He too has undergone training though his role as control room supervisor, along with assistant security officer Sushil Sahani, is largely supervisory.
Preparation has broadly been on four fronts: flood-water rescue situations, collapsed structure rescues, initial medical response such as first aid, and CBRN, or chemical, biological, radiological or nuclear incident scenarios. All of them had already received basic training when they were recruited into the security department in 2014, but many didn’t know specific skills such as swimming, for instance, handling heavy equipment, or the specifics of dealing with calamities. The month-long training for each recruit involved drills and simulations as well as theoretical exercises. Periodic refresher programmes are being planned as well.
The cavernous room hosting the team has a mezzanine floor, or “gallery", where displays are being prepared of disaster situations: one panel of a tsunami, another of climate change. A thick rope lies to one side, a few deep-blue suitcases containing first-aid kits on another.
The force hasn’t been deployed yet— they are still being eased into their duties since it is their first season on the job—and will be called into action only if the fire department, the first responders, feel the need. “They are not the primary responders, and so far the fire department has fortunately not felt the need for extra support," says Mahesh Narvekar, chief officer disaster management, at the BMC.
Still, its members have been vigilant, awaiting their first call-up. After the plane crash in Ghatkopar, Amruta Jadhav, one of the guards, rung up colleagues on the morning shift to find out if it might be their first day in the field. It was not. Jadhav, 26, checked in when the Andheri bridge collapsed too. “No incidents should happen, but if they do, we are prepared," says Avinash Sonar, her colleague.
As those incidents unfolded in Mumbai, some had their eyes on the cave rescue drama taking place in Thailand. Probably not an operation they will likely encounter, but a twinge of empathy and recognition of the challenges pulsed through the group all the same. “They were such small children, I felt very bad," says Bhosale.
All the members of the force are young—under 30, and were recruited to the corporation in 2014—and about 30-40 of them are women. The training has been identical.
Most of them finished school and joined the service in search of a steady job and a regular salary. Some take up to 4 hours a day to commute to work. And many have, over the years seen the ravages the monsoon can wreak on the city, and the body blows it is capable of delivering to its creaking infrastructure.
Many of them were teenagers during the July 2005 deluge, and some recall thigh-high flooding at home. More recently, during last year’s flood on 29 August, when the city recorded 944mm of rainfall, Bhosale spent three days at Rajawadi Hospital in Ghatkopar, where she was then posted as a guard. “How could we go home?" she asks. “It was not safe to travel." Another colleague had been posted at KEM Hospital during the 23 September Elphinstone Road Station stampede when 23 people lost their lives and the injured were rushed in.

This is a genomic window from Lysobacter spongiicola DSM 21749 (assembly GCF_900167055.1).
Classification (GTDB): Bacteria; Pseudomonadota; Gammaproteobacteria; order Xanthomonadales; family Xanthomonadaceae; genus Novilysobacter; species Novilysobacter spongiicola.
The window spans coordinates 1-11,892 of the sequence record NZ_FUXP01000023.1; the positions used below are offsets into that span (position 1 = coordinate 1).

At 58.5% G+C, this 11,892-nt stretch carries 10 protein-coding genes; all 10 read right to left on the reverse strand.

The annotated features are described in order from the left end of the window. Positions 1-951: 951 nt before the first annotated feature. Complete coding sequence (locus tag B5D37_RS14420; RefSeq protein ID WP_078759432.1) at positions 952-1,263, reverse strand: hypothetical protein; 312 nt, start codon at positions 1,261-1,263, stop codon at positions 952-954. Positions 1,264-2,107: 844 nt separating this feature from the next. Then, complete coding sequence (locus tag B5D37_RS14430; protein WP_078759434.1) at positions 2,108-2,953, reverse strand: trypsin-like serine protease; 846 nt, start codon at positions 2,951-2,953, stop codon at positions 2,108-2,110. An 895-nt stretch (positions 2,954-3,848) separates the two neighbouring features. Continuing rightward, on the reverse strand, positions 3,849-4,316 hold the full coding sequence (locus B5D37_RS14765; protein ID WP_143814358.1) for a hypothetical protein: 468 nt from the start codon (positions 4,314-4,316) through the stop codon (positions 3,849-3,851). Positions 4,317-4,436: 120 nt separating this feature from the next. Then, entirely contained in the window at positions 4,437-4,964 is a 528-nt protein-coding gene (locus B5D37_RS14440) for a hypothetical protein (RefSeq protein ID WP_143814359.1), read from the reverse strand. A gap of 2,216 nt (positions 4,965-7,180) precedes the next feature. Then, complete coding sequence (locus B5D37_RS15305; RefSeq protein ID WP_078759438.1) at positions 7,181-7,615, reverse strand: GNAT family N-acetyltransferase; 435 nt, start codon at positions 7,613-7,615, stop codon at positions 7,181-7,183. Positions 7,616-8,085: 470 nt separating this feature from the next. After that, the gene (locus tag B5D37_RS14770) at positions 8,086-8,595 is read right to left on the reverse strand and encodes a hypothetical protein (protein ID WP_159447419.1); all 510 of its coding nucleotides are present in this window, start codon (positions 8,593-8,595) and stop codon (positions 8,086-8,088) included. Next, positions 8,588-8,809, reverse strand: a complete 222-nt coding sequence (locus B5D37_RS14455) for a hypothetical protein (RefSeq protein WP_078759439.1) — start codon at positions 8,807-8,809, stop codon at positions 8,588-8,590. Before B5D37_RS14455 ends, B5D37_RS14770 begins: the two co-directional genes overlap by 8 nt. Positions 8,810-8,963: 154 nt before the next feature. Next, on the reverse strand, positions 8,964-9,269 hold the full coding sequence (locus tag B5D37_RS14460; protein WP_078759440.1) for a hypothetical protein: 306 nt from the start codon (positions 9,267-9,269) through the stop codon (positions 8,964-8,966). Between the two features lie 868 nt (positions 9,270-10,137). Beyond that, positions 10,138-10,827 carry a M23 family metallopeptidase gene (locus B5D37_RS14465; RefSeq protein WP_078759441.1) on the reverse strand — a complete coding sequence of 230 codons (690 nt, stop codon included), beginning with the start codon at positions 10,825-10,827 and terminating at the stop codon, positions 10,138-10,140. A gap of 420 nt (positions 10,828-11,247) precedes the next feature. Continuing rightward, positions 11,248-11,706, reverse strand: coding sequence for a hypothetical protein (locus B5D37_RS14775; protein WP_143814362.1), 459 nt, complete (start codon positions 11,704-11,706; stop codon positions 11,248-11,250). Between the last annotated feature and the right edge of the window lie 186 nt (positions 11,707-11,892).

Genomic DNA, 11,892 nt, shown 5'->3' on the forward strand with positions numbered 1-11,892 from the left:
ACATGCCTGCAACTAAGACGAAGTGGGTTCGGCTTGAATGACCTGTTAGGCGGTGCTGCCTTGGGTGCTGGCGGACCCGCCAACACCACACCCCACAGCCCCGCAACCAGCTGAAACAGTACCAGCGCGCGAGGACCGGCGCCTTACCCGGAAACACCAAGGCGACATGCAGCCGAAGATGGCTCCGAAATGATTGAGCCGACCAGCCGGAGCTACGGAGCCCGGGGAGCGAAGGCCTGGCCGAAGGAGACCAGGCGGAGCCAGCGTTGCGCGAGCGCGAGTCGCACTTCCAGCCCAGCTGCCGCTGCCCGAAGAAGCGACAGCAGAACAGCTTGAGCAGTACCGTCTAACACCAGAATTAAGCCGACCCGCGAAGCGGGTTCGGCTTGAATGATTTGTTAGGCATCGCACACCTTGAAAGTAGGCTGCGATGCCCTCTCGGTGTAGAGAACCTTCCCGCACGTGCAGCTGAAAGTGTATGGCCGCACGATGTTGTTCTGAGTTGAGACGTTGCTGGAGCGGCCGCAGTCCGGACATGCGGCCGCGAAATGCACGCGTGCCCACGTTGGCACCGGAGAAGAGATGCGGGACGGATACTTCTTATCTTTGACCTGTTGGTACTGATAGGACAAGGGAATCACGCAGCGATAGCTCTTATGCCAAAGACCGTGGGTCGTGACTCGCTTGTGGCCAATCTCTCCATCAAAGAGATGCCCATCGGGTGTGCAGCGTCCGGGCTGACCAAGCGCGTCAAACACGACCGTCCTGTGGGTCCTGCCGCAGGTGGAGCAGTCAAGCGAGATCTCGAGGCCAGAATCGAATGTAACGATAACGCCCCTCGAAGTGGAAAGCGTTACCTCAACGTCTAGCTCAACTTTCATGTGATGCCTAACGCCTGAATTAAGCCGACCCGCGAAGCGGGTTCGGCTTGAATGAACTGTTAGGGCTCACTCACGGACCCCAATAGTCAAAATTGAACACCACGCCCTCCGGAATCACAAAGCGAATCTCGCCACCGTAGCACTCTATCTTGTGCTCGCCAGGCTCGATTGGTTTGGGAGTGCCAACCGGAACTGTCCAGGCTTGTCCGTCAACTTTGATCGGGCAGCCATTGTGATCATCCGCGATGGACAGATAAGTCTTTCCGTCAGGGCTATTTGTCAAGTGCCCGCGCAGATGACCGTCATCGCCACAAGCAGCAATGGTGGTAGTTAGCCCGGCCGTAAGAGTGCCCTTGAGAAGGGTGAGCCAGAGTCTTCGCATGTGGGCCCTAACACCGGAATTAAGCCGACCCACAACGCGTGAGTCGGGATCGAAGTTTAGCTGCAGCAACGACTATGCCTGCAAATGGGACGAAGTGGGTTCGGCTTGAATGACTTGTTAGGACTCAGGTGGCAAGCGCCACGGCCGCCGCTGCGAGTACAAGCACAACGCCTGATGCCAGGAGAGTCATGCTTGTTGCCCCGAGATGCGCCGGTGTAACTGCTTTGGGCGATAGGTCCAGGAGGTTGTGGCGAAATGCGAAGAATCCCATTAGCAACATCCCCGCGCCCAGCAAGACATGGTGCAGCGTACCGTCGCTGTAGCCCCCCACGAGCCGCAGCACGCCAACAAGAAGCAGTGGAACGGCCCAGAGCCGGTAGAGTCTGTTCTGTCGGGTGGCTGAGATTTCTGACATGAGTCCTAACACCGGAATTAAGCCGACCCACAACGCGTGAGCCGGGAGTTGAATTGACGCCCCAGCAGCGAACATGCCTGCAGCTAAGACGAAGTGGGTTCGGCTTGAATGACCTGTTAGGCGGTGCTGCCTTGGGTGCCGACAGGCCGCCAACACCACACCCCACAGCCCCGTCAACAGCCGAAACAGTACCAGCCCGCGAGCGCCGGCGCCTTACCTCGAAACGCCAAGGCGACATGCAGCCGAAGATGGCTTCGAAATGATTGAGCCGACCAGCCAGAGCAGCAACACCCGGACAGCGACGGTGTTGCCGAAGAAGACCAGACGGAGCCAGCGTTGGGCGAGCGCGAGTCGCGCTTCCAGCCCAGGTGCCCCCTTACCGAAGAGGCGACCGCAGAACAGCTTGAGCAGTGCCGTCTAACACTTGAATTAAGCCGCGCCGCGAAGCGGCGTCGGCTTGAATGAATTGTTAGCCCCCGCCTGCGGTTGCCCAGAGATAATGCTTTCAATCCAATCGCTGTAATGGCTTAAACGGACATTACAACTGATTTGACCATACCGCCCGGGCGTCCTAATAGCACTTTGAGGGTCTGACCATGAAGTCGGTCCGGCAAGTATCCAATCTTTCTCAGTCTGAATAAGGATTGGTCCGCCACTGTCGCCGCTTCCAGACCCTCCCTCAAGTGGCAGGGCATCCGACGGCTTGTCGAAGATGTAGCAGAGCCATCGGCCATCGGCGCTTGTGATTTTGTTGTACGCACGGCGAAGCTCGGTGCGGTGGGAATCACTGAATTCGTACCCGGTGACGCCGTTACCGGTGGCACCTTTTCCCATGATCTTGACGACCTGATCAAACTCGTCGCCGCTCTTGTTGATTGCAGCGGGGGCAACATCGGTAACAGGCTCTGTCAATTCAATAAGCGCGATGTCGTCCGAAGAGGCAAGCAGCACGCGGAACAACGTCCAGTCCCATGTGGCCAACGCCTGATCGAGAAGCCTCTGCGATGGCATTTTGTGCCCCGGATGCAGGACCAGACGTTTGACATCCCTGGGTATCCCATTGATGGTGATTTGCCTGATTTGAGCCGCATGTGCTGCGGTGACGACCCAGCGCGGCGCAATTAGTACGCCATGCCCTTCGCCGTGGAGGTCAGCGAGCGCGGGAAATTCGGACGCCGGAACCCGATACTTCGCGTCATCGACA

Sonar, 26, admits to an occasional undercurrent of fear, a dribble of self-doubt. “But," he says, channelling his inner Salman Khan, “dar ke aage jeet hai (beyond fear lies victory)." Lokhande joins in the laughter, pointing out that these young men and women are also referred to as jawans, in the manner of Armed Forces personnel.
“We may not be securing the country’s border," says Sonar, “but we are also doing a form of service. Serving your country can be of different kinds." But there are things even the bravest jawans cannot do: circumvent disasters altogether through better macro planning.
“In terms of readiness, we are doing a better job, but we are not doing enough to prevent such situations," says Mahesh Kamble, assistant professor at the Jamsetji Tata School of Disaster Studies at the Tata Institute of Social Sciences. He highlights the hands-on control room, the technology upgrades and the work of the fire department as positive features. “But our entire development plan needs to be seen critically."
Kamble mentions the key problems plaguing the city: the garbage-clogged drains that prevent smooth water outflow and the rampant construction that has neutralized and marred marshes and mangroves—topographic features key to the city’s good health. “The city’s water-carrying capacity has reduced," he says. “We are inviting disasters; that is where we are failing."
He cautions that the proposed coastal road running along the marine rim, which will impact natural drainage, will pose further problems in coming years. Further, climate change and the development of “urban heat islands" are leading to an increase in the number of extreme weather events in general.
Kundan concedes that the systems aren’t perfect but believes things have been improving, with better response speeds, smoother coordination between agencies and improved equipment. “Perfection takes time," she says. “There has been a paradigm shift in terms of disaster management. Preparedness has definitely improved."